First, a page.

New Cur 26: Algorithmic Sinking

One of the shiny new expressions of mathematics education is algorithmic thinking or, if one prefers, computational thinking. It is 10% shrewd rebranding and 90% poisonous snake oil. The new Australian Curriculum is full of it.

The ACARA document About the learning area (Word, idiots) lists “computational thinking” as a “key proficiency”:

Students develop computational thinking through the application of its various components: decomposition, abstraction, pattern recognition, use of models and simulations, algorithms and generalisation.

This is insidious bait and switch, introducing such “thinking” as motherhood mathematical thought but then strongly pushing a particular, and a particularly ineffective and ugly, style of school mathematics and the approach to learning it. Which the About document begins to make clear:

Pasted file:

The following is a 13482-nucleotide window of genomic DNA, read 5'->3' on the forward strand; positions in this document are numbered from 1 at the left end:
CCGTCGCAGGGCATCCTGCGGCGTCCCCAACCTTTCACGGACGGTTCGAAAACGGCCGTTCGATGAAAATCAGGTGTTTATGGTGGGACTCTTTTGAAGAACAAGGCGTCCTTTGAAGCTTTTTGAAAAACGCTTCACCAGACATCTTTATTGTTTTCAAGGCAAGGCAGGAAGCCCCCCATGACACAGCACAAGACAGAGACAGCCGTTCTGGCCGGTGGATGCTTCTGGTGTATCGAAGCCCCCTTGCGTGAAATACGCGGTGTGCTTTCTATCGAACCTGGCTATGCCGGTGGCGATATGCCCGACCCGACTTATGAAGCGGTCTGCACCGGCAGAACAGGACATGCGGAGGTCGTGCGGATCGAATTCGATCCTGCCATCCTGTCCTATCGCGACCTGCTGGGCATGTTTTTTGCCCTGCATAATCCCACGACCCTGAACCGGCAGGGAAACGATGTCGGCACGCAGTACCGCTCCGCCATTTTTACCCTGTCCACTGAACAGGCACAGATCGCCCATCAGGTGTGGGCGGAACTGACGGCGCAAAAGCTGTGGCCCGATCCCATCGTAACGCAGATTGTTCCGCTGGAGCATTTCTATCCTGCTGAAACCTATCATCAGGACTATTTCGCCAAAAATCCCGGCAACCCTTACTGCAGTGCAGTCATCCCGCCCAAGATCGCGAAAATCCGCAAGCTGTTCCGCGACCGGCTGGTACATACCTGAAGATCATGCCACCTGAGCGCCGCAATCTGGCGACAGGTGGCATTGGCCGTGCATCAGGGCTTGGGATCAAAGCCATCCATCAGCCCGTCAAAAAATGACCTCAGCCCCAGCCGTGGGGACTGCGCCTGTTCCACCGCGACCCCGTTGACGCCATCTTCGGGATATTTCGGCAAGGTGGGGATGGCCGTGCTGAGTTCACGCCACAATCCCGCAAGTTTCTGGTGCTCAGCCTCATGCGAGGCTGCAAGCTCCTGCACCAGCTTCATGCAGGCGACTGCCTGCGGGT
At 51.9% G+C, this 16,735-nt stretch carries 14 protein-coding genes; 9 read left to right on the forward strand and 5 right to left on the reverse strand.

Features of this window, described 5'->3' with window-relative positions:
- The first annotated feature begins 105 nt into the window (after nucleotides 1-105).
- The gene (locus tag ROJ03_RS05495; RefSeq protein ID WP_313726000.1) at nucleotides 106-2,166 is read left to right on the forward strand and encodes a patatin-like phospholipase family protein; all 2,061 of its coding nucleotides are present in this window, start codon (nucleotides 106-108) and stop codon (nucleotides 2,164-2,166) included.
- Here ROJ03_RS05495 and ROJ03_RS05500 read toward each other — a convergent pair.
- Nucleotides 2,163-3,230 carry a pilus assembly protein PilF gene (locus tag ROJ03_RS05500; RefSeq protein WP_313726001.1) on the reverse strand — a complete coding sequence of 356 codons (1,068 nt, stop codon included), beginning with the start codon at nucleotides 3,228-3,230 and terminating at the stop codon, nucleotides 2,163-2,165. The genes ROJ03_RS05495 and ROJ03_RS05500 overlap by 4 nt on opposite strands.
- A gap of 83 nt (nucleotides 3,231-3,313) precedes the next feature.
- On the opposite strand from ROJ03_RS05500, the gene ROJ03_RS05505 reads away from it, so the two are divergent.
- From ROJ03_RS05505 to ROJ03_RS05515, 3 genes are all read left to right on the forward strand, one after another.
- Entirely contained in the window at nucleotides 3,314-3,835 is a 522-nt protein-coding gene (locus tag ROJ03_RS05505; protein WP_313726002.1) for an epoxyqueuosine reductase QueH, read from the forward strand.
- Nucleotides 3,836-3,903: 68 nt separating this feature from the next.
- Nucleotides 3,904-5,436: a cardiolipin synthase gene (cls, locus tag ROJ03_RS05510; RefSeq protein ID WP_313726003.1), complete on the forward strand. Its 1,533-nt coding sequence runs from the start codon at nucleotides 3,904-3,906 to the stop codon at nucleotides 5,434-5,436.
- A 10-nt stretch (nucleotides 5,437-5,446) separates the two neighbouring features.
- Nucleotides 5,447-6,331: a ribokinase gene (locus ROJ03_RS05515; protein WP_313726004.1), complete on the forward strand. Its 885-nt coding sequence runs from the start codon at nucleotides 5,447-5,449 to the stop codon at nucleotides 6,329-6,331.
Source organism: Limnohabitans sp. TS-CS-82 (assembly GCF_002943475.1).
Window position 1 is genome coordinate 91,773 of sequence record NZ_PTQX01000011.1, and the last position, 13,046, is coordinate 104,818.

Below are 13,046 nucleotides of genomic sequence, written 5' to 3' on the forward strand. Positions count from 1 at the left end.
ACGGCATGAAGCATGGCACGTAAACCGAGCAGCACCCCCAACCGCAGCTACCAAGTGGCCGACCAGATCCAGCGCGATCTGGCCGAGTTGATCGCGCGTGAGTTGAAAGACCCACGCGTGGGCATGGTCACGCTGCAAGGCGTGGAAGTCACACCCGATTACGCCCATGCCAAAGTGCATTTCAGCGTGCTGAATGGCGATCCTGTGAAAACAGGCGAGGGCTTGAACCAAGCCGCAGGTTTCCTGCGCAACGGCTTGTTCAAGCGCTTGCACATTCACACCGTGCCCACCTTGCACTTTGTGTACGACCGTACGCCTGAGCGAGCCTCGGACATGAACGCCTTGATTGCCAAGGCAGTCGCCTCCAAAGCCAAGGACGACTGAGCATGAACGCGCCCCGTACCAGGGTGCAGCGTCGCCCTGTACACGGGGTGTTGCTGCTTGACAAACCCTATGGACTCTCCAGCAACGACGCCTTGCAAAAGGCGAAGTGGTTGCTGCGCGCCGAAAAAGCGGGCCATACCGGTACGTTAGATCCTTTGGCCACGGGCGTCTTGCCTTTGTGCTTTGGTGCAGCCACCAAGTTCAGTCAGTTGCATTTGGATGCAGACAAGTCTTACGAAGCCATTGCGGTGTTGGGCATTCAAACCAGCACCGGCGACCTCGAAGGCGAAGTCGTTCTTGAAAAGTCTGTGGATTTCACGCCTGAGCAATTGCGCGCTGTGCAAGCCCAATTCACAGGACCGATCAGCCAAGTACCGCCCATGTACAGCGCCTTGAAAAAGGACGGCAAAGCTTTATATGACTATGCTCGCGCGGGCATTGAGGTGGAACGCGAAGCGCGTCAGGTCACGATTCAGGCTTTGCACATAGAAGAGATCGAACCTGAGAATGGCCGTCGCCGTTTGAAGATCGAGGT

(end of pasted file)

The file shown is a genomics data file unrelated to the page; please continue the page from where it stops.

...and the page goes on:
The capacity to purposefully select and effectively use the functionality of a digital device, platform, software or digital resource is a key aspect of computational thinking in the Mathematics curriculum.

The heart of all this, the brave new push, is algorithms:

An algorithm is a precise description of the steps and decisions needed to solve a problem or a set of rules to follow in order to accomplish a task. … As students develop a conceptual understanding of how an algorithm works and fluency with using algorithms appropriately, they can reason and solve problems using algorithms as part of a computational thinking process.

ACARA could do with a writing algorithm, but let’s continue. And, admittedly, algorithms can be very useful:

In Music, students can apply knowledge of patterns and algorithms when composing.

We’re sure the music teachers will be absolutely thrilled with this suggestion.